Saturday, 26 May 2012

Why I Don't Like Giving Chastity Talks

This is my second post for the day, so I'll keep it short.

Here is Simcha Fisher on an incredibly short-sighted form of abstinence education.

Young people are like sponges that soak everything up, and they don't always know what is true and what is false, what is now and what is past. My childhood and teenage attitudes towards sexuality were marked by stuff I read, stuff the average adult would probably not think would have such an effect on a child. And my expectations about married life were way off base, thanks to two or three chastity lecturers.

I live in fear that I will say or write something that will mess up a young person, and that is why I never knowingly reply to an email from teenager without suggesting she discuss my letter with her mother or favourite aunt. I would never, ever, ever want the responsibility of being a chastity lecturer, except to my own children.

Having linked to Simcha's article, however, I will say that I am as horrified as she is that non-virgins are being compared to glasses of dirty water, licked Hersey's kisses and bitten apples. That's way worse than the stuff I heard from chastity lecturers when I was a teenager.

H/T Mark Shea.


Lena said...

I always hated the term pure for unmarried virgins. Because if unmarried virgins are pure, what does that make married non-virgins? See, that just doesn't work out nicely.

Once I read in a pro-life book about how wrong the phrase damaged goods is. A woman is not goods like you would find in a store. A woman is a human person. Sure a woman's soul or psyche maybe be damaged or there may be a damaged physical part (like damaged or bruised nerve or leg), but our worth is never damaged. It just may feel damaged.

rachel said...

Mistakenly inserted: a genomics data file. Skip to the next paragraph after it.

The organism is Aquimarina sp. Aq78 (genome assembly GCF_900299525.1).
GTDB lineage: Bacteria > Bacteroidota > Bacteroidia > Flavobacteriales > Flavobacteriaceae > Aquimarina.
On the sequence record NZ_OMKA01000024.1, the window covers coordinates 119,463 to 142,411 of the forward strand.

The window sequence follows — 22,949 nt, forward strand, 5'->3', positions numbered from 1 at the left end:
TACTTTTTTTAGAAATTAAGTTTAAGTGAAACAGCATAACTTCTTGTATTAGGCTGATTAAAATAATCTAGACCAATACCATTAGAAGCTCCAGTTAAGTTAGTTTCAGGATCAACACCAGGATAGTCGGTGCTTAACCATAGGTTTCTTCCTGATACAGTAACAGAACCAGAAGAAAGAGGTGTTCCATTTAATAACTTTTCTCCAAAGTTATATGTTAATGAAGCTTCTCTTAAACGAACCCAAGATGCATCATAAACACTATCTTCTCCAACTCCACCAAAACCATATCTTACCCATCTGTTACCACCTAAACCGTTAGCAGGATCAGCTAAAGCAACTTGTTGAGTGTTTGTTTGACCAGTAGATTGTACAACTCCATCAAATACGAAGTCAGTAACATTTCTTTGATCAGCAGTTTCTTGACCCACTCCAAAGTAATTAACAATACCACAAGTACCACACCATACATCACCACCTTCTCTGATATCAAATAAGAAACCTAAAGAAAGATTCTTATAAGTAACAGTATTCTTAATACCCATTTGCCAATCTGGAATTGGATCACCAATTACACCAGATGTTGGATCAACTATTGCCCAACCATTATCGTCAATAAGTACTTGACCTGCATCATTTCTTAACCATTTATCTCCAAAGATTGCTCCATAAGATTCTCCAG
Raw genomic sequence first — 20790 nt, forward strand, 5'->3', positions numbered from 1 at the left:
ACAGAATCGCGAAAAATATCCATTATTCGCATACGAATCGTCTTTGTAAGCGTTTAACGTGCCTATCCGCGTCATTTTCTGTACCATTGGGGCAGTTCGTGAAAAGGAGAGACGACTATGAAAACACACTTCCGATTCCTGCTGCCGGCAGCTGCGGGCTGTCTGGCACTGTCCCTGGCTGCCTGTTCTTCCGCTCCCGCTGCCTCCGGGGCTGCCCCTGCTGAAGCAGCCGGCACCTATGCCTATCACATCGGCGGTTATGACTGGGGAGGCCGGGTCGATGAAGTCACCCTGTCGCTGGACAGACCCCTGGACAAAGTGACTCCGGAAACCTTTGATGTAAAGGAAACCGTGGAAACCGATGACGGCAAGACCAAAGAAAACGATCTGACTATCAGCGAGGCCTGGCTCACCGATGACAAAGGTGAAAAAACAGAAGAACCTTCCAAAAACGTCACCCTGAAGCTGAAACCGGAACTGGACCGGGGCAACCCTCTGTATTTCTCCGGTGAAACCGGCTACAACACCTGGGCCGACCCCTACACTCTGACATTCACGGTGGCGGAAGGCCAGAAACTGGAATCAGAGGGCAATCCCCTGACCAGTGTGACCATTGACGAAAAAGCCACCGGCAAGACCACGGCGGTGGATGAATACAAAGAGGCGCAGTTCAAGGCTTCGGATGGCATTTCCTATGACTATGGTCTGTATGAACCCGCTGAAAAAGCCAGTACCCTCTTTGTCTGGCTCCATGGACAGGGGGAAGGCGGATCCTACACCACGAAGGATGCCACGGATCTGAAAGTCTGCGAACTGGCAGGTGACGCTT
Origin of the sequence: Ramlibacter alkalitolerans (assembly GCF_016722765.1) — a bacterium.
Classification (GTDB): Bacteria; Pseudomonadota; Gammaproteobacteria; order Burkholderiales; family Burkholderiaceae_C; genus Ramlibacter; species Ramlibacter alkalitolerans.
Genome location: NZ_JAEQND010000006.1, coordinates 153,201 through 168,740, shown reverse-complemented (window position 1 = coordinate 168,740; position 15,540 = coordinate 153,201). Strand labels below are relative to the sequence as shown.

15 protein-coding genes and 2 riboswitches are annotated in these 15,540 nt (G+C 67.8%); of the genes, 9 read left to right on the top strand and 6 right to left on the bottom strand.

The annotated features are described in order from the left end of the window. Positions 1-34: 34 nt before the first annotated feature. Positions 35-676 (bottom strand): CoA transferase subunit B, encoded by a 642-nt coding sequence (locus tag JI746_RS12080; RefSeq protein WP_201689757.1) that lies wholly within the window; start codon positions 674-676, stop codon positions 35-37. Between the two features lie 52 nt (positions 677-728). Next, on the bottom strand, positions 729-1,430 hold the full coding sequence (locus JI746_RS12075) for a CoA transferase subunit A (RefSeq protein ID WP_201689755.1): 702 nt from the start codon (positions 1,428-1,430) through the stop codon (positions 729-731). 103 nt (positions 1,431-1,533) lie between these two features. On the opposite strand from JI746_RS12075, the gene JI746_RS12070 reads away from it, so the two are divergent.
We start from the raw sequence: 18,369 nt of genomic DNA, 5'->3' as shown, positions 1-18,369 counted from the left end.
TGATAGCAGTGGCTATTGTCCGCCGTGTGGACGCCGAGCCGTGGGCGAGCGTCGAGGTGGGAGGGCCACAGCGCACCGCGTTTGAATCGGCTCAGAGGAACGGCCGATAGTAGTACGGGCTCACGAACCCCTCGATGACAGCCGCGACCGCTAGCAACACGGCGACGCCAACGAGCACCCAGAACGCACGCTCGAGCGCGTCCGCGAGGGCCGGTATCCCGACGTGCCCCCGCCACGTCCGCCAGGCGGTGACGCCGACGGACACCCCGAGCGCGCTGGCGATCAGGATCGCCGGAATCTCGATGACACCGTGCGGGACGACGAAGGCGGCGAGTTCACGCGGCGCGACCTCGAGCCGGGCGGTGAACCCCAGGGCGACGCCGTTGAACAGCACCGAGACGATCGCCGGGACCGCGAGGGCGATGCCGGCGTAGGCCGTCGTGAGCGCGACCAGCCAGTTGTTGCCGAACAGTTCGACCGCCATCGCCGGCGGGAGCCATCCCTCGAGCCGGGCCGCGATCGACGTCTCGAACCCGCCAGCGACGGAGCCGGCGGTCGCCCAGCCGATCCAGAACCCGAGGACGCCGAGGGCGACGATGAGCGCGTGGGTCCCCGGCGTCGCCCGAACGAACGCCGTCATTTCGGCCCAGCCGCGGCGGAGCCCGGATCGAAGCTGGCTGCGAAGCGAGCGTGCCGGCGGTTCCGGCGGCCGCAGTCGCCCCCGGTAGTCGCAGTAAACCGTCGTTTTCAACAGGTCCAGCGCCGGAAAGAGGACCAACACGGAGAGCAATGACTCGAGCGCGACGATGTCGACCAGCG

Well said Seraph :). I think that these talks end up doing more harm than good. Teenagers have a lot on their plate, especially the women. I am still dealing with years of bad self-esteem, etc due to how I was treated (being called names, etc). These types of chastity talks can probably end up making the girls feel worse than they already are. One of the reasons girls become promiscuous is due to poor self-esteem, image, and respect. That could be brought on by their family life, etc. I don't think you can use a one size fits all approach to chastity/abstinence talks which is why the parents need to be the ones who talk to their children about it, not some talk in school.

Miss Doyle said...

St Josemaria Escriva never talked about chastity per se, that is a parental responsibility - but he was big on purity in all its various meanings. I think sometimes we're a little too willing to talk about stuff that perhaps should remain in the realm of the private and discrete, just we won't be blamed about having hang ups about sex.

theobromophile said...

We are ALL somewhat damaged. Life does that to us, but it's absolutely infuriating to be told that such "damage" makes us incapable of love, whether that damage be a sexual past or psychological scars.

When I was 18, I got one of the best chastity talks I've ever heard. The woman, a few years older than me, married a virgin but was not. He asked her what there was for just them - what was special that set their relationship apart from any other. She said she wished she had waited.

Part of how we say "yes" to Heaven is to say "no" to earthly things. Likewise, some of the "yes" to our future husbands (if such creatures exist) belongs in saying "no" to every non-husband out there.

Emma said...

Totally agree with you (and Simcha) on this count! I had this same talk when I was in high scool. I was never overly impressed with the chastity talks given, but sometimes it seems as though you can't admit that without people thinking you're some kind of heretic.